How Marvel’s Spider-Man: Miles Morales Performs On PS4

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Insomniac’s Spider-Man: Miles Morales is one of the most exciting and best-looking games on Sony’s new PlayStation 5 hardware, so if you’ve already secured yourself a new console, you should be excited to jump into this open-world thrill ride. However, what if you only have a PlayStation 4? How does Insomniac’s superhero adventure run on Sony’s last-gen hardware? Should you wait to play the game until after you upgrade your console or just dive in now on PS4? Those are the questions I set out to answer by playing Spider-Man: Miles Morales on a launch version of the PlayStation 4. 

First of all, I won’t dive too much into what I think about Spider-Man: Miles Morales as a game. Overall, I had a ton of fun and really enjoyed cleaning up Manhattan as Miles. Insomniac established an incredibly solid open-world formula with its 2018 game and has smartly built off its systems with Miles’ game. I love the addition of Miles’ venom abilities, which are both fun to use and a nice way to disable bigger foes during combat. If you like stealth games, as I do, then you’ll probably also dig Miles’ camouflage skill, which lets him turn temporarily invisible to easily escape heated battles. For a more detailed breakdown of Insomniac’s systems, please read Andrew Reiner’s full review.

So, how does the PlayStation 4 version compare to the more advanced PlayStation 5 version? In short, pretty favorably. The best news for PlayStation 4 owners is that they will have access to the full Miles Morales experience, meaning the PS4 version is mechanically the same as the PS5 version. There are no additional missions, or suits, or collectibles on the PS5. Both versions are functionally the same, which is great.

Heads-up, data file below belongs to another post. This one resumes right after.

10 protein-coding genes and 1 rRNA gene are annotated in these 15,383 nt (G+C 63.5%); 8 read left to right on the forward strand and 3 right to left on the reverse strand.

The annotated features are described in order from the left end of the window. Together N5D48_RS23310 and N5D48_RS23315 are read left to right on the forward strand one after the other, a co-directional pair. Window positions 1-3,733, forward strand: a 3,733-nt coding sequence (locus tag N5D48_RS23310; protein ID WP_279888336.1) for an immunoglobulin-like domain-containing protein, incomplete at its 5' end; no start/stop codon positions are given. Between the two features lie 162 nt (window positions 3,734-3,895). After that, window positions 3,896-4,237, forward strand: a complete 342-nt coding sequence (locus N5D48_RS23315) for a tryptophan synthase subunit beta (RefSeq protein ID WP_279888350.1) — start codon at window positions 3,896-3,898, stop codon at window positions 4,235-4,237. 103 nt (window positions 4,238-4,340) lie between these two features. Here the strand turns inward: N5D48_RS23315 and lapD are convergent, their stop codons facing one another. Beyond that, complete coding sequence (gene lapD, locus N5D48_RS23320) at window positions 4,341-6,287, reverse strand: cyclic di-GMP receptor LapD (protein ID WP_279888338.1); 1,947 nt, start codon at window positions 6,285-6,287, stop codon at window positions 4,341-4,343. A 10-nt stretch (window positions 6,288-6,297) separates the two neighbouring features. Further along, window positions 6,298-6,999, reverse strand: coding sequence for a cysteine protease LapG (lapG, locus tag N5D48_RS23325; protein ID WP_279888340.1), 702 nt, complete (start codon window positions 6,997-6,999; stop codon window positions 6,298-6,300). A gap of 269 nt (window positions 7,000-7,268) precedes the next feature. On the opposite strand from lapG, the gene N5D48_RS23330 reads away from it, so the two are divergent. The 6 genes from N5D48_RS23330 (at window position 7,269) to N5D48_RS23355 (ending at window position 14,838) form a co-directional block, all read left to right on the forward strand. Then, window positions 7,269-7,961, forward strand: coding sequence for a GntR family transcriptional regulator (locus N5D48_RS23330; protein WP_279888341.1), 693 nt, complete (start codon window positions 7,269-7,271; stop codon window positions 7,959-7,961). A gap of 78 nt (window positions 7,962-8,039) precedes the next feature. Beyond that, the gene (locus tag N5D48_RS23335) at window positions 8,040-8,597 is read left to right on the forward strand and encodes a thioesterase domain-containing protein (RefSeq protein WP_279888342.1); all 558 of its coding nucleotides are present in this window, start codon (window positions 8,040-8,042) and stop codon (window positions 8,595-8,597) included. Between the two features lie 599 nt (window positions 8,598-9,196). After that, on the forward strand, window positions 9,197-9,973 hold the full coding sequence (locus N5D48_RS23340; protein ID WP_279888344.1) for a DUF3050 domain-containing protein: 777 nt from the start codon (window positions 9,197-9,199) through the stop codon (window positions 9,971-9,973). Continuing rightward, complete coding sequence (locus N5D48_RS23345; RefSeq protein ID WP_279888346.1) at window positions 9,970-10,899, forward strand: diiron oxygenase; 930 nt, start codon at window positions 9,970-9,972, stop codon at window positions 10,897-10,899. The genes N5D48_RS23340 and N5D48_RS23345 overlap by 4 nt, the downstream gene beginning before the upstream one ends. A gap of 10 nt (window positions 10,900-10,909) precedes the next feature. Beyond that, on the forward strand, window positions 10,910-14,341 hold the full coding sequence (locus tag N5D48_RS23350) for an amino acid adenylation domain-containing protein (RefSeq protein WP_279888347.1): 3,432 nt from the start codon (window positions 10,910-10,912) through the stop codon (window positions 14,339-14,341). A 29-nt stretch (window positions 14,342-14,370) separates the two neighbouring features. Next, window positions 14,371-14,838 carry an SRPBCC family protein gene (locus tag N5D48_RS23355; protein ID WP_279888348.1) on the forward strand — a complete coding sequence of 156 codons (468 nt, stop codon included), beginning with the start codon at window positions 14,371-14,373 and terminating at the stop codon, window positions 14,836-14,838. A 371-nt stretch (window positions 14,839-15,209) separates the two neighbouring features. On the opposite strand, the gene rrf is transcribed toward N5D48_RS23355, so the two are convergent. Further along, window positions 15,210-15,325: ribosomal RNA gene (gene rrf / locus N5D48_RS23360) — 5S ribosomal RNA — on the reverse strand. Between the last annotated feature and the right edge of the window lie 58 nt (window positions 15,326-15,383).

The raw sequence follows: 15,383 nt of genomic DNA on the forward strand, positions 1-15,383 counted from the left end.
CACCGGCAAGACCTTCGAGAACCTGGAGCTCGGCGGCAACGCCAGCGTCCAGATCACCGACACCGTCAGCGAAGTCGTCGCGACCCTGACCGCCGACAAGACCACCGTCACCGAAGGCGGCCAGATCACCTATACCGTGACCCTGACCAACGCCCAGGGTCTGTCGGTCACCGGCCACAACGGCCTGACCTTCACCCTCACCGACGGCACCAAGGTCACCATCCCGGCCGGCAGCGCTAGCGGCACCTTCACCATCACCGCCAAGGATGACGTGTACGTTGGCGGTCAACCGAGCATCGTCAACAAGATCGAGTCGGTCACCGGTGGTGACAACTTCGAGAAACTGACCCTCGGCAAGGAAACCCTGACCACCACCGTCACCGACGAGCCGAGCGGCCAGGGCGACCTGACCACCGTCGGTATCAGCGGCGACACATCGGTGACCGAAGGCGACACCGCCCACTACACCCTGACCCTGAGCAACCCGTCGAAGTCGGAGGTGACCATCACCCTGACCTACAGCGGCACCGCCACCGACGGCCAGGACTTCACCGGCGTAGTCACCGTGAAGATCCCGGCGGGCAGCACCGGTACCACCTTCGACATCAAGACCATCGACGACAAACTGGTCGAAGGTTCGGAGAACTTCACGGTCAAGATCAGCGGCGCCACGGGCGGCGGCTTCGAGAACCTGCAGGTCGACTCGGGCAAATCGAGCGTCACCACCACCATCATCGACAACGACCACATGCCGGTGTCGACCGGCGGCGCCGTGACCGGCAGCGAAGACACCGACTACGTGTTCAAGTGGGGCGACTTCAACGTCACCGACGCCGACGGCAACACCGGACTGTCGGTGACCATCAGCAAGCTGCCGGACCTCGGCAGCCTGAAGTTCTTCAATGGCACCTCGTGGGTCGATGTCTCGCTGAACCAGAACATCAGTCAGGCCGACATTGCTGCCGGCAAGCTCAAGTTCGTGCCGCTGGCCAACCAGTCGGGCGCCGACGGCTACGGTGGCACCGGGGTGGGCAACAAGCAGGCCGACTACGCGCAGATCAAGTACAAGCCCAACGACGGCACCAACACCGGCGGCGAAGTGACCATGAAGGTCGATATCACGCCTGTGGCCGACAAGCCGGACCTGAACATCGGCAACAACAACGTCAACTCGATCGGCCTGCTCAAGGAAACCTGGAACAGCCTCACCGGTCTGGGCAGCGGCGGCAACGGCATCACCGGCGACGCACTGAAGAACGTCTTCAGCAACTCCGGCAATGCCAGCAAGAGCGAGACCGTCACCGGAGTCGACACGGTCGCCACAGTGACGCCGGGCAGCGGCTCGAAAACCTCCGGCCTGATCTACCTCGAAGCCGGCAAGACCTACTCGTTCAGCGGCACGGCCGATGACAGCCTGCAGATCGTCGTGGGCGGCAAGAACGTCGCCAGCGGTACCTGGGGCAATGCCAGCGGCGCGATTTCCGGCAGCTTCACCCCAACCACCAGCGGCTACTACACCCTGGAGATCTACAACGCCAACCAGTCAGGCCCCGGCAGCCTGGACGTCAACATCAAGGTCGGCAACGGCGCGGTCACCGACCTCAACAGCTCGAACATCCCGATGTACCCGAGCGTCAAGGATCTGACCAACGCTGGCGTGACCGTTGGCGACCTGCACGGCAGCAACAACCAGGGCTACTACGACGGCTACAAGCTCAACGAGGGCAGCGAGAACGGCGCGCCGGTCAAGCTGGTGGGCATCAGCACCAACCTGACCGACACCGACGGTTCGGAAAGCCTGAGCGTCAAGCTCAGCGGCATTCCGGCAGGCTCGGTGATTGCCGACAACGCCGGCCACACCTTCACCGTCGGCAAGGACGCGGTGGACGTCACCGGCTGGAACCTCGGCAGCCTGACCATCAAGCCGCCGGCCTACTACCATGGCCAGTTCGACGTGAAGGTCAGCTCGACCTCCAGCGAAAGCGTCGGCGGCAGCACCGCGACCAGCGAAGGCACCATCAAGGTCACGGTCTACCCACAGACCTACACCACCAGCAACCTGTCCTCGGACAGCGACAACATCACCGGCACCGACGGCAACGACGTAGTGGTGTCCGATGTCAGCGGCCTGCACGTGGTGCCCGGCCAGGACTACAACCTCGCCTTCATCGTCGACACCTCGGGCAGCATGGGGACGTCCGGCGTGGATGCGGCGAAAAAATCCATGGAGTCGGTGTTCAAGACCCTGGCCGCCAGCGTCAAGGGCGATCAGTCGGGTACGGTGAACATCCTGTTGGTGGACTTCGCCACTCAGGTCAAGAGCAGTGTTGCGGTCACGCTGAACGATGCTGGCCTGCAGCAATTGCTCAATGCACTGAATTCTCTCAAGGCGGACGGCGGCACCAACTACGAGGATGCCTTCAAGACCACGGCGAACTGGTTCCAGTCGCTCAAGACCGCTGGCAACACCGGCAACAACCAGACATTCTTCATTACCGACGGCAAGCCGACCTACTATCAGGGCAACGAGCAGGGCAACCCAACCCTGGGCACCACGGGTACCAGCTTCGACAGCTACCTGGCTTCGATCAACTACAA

The biggest differences between the two consoles are the load times and the visuals. The PlayStation 5’s reduced load times are something that Sony has been trumpeting since before it even showed off the console, and watching Miles fast travel across New York in about four seconds is pretty magical. Naturally, Manhattan takes a lot longer to load up on the PS4. I regularly experience load times of between 15-30 seconds when fast traveling around the city. That definitely isn’t as impressive as the PS5, but those loads weren’t painful either, especially when compared to some other PS4 games. Also, in-game cutscenes do a good job of masking PS4 loads. However, my game occasionally cut to black for a few seconds after a cutscene because the world hadn’t finished loading. Thankfully, this was rare. 

The other big benefit of playing Spider-Man: Miles Morales on a PS5 is that it looks better. Miles looks good on the PS4, but the PS5 version takes advantage of HDR lighting and other effects, which gives the game a crisper look. After swapping between both versions of the game, the PS4 version felt muted. You can still get some of these graphical advantages ­– such as HDR lighting – if you have a PS4 Pro, but the PS5 version also has advanced facial animations and effects that allow characters to move a bit more realistically. Hair, in particular, looks much better on the PS5, which might seem like a small thing, but it goes a long way towards selling the dramatic scenes and making these characters feel more believable. 

The Verdict: Spider-Man: Miles Morales is a great game mechanically no matter which system you play it on. If you played Insomniac’s Spider-Man game from 2018, you probably know what to expect from the PS4 version of Miles Morales, and it’s a fun ride. And, if you think you might upgrade consoles soon, but still don’t want to wait to start playing Miles Morales, you can always start the game on the PS4 and finish the experience on the PS5, as Insomniac has confirmed that save files will easily transfer across consoles. In the end, the PS5 version of Spider-Man: Miles Morales is undeniably a better experience, but if you aren’t ready to spend several hundred dollars on a new console, you’ll probably get by just fine with the PS4 version. 

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